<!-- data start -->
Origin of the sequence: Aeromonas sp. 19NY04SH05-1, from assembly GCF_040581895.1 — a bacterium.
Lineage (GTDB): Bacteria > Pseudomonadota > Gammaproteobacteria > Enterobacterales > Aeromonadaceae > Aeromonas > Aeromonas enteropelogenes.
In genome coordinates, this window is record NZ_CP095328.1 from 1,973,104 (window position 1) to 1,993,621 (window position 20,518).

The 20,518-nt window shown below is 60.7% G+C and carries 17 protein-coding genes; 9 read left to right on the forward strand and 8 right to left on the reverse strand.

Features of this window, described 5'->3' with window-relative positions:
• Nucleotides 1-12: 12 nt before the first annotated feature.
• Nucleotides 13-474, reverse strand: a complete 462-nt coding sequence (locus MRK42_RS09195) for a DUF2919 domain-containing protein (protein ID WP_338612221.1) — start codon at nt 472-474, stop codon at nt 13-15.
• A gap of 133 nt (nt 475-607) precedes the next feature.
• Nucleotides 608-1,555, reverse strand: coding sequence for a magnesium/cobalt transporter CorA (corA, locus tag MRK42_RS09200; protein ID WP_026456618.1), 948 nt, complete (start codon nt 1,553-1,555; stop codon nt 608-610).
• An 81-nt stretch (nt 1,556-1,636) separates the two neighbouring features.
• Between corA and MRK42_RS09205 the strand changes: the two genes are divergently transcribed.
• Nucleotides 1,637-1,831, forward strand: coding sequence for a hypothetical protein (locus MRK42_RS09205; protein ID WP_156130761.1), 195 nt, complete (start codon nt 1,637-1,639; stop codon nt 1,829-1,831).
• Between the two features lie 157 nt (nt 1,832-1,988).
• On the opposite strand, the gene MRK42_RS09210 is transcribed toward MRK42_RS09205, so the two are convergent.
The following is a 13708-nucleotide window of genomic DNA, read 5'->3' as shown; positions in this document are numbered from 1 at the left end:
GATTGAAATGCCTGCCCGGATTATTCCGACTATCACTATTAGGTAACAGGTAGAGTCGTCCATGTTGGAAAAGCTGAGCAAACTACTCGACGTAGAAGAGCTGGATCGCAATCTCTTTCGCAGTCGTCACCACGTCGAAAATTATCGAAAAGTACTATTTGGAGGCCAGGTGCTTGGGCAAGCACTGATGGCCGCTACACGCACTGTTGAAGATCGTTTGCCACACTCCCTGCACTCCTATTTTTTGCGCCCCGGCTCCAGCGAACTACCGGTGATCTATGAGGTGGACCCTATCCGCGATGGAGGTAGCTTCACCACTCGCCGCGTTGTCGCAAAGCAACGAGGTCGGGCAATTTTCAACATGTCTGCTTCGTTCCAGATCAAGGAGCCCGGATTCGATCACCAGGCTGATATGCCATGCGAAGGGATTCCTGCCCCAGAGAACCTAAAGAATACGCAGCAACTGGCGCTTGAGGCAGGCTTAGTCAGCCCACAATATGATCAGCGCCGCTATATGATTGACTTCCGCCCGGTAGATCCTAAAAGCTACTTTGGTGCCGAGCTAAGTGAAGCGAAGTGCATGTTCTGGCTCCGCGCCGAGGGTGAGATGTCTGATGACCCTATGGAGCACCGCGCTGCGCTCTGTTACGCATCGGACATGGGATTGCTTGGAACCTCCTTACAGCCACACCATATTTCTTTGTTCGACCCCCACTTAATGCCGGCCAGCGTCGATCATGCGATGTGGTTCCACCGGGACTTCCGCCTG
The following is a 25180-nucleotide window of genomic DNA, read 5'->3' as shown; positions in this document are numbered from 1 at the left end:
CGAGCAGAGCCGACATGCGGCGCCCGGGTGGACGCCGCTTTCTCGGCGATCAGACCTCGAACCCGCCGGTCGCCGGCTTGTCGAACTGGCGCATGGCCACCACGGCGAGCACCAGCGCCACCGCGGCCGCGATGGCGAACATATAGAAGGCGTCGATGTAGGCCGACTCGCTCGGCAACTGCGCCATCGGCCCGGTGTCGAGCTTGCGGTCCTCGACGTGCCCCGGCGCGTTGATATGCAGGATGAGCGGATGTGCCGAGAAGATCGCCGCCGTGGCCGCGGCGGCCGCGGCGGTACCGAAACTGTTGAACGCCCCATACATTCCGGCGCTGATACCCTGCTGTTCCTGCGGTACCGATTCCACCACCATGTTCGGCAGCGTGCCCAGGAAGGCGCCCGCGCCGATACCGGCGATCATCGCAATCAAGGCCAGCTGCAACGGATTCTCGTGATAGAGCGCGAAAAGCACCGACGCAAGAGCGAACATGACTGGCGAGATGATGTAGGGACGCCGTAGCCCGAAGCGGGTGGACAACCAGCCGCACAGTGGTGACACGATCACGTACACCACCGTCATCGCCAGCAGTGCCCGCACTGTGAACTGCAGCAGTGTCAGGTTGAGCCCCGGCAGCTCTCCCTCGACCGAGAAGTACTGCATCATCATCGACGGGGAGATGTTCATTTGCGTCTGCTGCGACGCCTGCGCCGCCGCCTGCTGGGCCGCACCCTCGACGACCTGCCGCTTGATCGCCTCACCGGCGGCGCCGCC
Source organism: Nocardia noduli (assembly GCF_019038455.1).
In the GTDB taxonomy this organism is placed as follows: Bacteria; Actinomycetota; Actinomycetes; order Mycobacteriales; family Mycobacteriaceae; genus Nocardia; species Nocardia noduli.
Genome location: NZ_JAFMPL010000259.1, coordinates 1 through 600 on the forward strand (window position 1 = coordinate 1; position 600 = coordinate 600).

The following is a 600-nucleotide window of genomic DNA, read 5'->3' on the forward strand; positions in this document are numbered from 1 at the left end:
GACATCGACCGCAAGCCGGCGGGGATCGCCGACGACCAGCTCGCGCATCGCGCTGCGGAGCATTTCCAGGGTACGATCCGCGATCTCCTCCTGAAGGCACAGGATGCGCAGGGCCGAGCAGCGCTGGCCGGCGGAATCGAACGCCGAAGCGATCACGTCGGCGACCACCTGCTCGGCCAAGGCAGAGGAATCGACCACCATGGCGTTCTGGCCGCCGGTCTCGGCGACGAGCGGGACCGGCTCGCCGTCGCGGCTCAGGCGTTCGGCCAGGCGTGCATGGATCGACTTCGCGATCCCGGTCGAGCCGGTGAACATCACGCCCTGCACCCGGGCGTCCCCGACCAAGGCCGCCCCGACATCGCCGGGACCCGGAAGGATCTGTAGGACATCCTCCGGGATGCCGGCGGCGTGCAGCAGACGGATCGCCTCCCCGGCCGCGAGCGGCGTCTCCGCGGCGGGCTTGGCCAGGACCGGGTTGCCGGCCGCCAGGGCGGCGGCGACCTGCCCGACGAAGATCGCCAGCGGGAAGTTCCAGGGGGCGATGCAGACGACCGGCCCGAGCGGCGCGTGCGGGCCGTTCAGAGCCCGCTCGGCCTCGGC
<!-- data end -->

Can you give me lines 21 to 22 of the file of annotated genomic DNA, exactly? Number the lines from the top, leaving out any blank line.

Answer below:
Genome location: NZ_JAFMPL010000259.1, coordinates 1 through 600 on the forward strand (window position 1 = coordinate 1; position 600 = coordinate 600).

The following is a 600-nucleotide window of genomic DNA, read 5'->3' on the forward strand; positions in this document are numbered from 1 at the left end: